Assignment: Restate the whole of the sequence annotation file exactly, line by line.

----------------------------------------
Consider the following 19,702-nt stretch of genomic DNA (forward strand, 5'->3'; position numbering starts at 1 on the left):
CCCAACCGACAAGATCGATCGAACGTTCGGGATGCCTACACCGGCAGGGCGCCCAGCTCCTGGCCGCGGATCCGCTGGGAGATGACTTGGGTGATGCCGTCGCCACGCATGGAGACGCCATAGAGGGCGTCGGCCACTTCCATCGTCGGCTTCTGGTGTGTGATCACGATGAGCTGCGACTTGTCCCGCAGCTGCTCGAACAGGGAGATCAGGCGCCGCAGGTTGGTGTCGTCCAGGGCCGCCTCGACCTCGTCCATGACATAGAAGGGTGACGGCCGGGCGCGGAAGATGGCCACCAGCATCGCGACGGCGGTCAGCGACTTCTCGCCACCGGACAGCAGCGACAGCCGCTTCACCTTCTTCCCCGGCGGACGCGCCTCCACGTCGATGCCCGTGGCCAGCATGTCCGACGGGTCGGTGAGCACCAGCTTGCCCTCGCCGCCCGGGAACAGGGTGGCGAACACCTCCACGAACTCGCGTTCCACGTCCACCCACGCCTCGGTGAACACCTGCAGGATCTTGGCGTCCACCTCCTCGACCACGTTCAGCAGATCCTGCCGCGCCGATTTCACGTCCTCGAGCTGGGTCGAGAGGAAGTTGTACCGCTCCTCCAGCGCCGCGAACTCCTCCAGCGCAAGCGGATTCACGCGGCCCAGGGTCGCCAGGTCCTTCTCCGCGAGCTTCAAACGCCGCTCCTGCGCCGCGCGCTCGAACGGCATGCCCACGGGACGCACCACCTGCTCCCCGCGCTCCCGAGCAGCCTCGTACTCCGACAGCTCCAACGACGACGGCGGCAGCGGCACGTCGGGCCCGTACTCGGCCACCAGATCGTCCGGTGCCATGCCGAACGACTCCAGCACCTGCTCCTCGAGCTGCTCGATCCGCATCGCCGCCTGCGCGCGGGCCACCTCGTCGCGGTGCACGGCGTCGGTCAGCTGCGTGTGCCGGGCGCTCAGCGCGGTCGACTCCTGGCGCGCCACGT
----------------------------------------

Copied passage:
Consider the following 19,702-nt stretch of genomic DNA (forward strand, 5'->3'; position numbering starts at 1 on the left):
CCCAACCGACAAGATCGATCGAACGTTCGGGATGCCTACACCGGCAGGGCGCCCAGCTCCTGGCCGCGGATCCGCTGGGAGATGACTTGGGTGATGCCGTCGCCACGCATGGAGACGCCATAGAGGGCGTCGGCCACTTCCATCGTCGGCTTCTGGTGTGTGATCACGATGAGCTGCGACTTGTCCCGCAGCTGCTCGAACAGGGAGATCAGGCGCCGCAGGTTGGTGTCGTCCAGGGCCGCCTCGACCTCGTCCATGACATAGAAGGGTGACGGCCGGGCGCGGAAGATGGCCACCAGCATCGCGACGGCGGTCAGCGACTTCTCGCCACCGGACAGCAGCGACAGCCGCTTCACCTTCTTCCCCGGCGGACGCGCCTCCACGTCGATGCCCGTGGCCAGCATGTCCGACGGGTCGGTGAGCACCAGCTTGCCCTCGCCGCCCGGGAACAGGGTGGCGAACACCTCCACGAACTCGCGTTCCACGTCCACCCACGCCTCGGTGAACACCTGCAGGATCTTGGCGTCCACCTCCTCGACCACGTTCAGCAGATCCTGCCGCGCCGATTTCACGTCCTCGAGCTGGGTCGAGAGGAAGTTGTACCGCTCCTCCAGCGCCGCGAACTCCTCCAGCGCAAGCGGATTCACGCGGCCCAGGGTCGCCAGGTCCTTCTCCGCGAGCTTCAAACGCCGCTCCTGCGCCGCGCGCTCGAACGGCATGCCCACGGGACGCACCACCTGCTCCCCGCGCTCCCGAGCAGCCTCGTACTCCGACAGCTCCAACGACGACGGCGGCAGCGGCACGTCGGGCCCGTACTCGGCCACCAGATCGTCCGGTGCCATGCCGAACGACTCCAGCACCTGCTCCTCGAGCTGCTCGATCCGCATCGCCGCCTGCGCGCGGGCCACCTCGTCGCGGTGCACGGCGTCGGTCAGCTGCGTGTGCCGGGCGCTCAGCGCGGTCGACTCCTGGCGCGCCACGT